|The Future of Freedom Foundation|
One thing parents are learning is that federal funds to local school districts have less to do with federal concern that children arent learning in public (i.e., government) schools and more to do with opportunities to extend federal control over American families. Do you remember the much-vaunted No Child Left Behind Act? That Act requires school districts to give the military access to the names, addresses, and telephone numbers of high-school students as a condition of receiving federal funds. So, if a school district says No, we wont give the military the information it seeks to recruit our students, it loses its federal welfare even if all those children are supposedly left behind as a consequence.
Obviously, the biggest reason for parents opposition to the militarys recruitment efforts would be to protect their children from losing their lives and limbs for no valid purpose. After all, ask yourself: What parents would place a higher value on the installation of an Islamic Shiite regime in Iraq, even a democratically elected one, than they would on the life or limbs of their own child? (U.S. officials, of course, do claim that the deaths and maiming of U.S. personnel, as well at the deaths and maiming of tens of thousands of Iraqis, have been worth it.)
But another important factor should be going into the thinking of every parent and, for that matter, every person who is contemplating going into the military: There is no way to reconcile killing an Iraqi citizen, including one who is defending his nation against an unlawful invader and occupier, with Gods sacred commandment against killing, given that the U.S. government is wrongfully in Iraq because Iraq never attacked the United States or even threatened to attack our country.
That makes the U.S. the aggressor nation in this conflict and the unlawful and immoral occupier of a sovereign and independent country. That means that the Iraqis who have been killed and who have yet to be killed as part of the U.S. invasion and occupation are just as innocent as the victims on 9/11 in the sense that none of the Iraqi victims had anything to do with the 9/11 attacks and none of them lived under a government that attacked or even threatened to attack the United States. Thus, U.S. soldiers who kill or maim Iraqis as part of what is called a war of aggression, a type of war barred by the UN Charter and punished at the Nuremberg War Crimes Tribunal, will ultimately have to struggle morally and religiously with what they have done.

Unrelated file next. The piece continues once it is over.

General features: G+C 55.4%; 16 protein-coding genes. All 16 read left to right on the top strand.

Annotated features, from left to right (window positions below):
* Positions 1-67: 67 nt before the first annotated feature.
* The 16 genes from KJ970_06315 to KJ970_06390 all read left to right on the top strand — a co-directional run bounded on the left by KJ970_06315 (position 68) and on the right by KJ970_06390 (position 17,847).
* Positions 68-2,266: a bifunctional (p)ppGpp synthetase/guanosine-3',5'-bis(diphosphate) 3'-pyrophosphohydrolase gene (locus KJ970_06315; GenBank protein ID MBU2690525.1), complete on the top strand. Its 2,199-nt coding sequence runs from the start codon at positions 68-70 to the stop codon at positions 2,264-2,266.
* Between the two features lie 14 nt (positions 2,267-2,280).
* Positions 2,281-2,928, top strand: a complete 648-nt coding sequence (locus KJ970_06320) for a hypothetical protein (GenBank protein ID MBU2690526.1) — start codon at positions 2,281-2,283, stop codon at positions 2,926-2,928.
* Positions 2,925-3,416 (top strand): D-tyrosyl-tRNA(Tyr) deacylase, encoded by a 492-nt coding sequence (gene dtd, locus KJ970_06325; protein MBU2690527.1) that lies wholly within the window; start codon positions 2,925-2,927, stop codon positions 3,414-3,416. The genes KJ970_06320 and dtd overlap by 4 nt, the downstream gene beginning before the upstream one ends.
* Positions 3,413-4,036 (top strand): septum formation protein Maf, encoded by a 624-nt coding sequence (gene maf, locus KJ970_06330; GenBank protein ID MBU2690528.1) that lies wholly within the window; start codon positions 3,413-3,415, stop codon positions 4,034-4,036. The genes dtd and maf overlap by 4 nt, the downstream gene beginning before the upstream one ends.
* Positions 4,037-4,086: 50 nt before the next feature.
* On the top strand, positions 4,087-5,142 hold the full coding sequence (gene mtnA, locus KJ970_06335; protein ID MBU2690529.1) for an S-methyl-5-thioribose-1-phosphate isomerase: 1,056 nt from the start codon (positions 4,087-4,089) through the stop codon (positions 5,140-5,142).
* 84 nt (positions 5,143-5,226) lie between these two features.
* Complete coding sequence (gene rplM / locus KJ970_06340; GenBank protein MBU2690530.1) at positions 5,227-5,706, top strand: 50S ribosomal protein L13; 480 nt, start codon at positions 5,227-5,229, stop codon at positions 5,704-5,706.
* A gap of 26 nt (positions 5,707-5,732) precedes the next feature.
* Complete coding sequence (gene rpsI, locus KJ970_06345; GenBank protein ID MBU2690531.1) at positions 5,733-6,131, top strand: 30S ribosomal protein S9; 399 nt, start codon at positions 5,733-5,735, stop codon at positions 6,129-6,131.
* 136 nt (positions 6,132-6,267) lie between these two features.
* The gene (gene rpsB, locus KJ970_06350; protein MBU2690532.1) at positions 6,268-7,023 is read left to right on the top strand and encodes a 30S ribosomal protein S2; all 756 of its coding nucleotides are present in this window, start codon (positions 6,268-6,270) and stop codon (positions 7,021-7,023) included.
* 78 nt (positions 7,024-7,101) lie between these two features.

Some soldiers will undoubtedly say, I didnt know I was going to have to invade an innocent country when I signed up and, anyway, Im killing for my country, as if orders by their government to wage a war of aggression excuse them from exercising the conscience that God gave them.
But that excuse is not even available to new recruits: Theyre going to have to explain to God why they signed up knowing that they were going to have to kill innocent people as part of a military force that wrongfully invaded a country and persisted in occupying it with no more purpose than to establish a political regime that it was hoped would be more friendly to the U.S. government than Saddam Husseins regime was.
are wise to protect their children from the U.S. military and its wrongful
invasion and occupation of Iraq, not only in the hope of protecting the
lives and limbs of their children from being wasted in a wrongful and
destructive cause but also in the hope of ensuring that their children
are not put in the horrible moral dilemma of either killing innocent people
or being killed.
Samuel Bostaph is head of the economics department at the University of Dallas and an academic advisor to The Future of Freedom Foundation
Anthony Gregory is a policy advisor at The Future of Freedom Foundation
James Bovard is author of The Bush Betrayal and serves as a policy advisor for The Future of Freedom Foundation
Benedict LaRosa is a historian and writer and serves as a policy advisor to The Future of Freedom Foundation
Bart Frazier is program director at The Future of Freedom Foundation.
Sheldon Richman is senior fellow at The Future of Freedom Foundation in Fairfax, Va., author of Tethered Citizens: Time to Repeal the Welfare State, and editor of The Freeman magazine.
Mr. Hornberger is founder and president of The Future of Freedom Foundation. Send him email.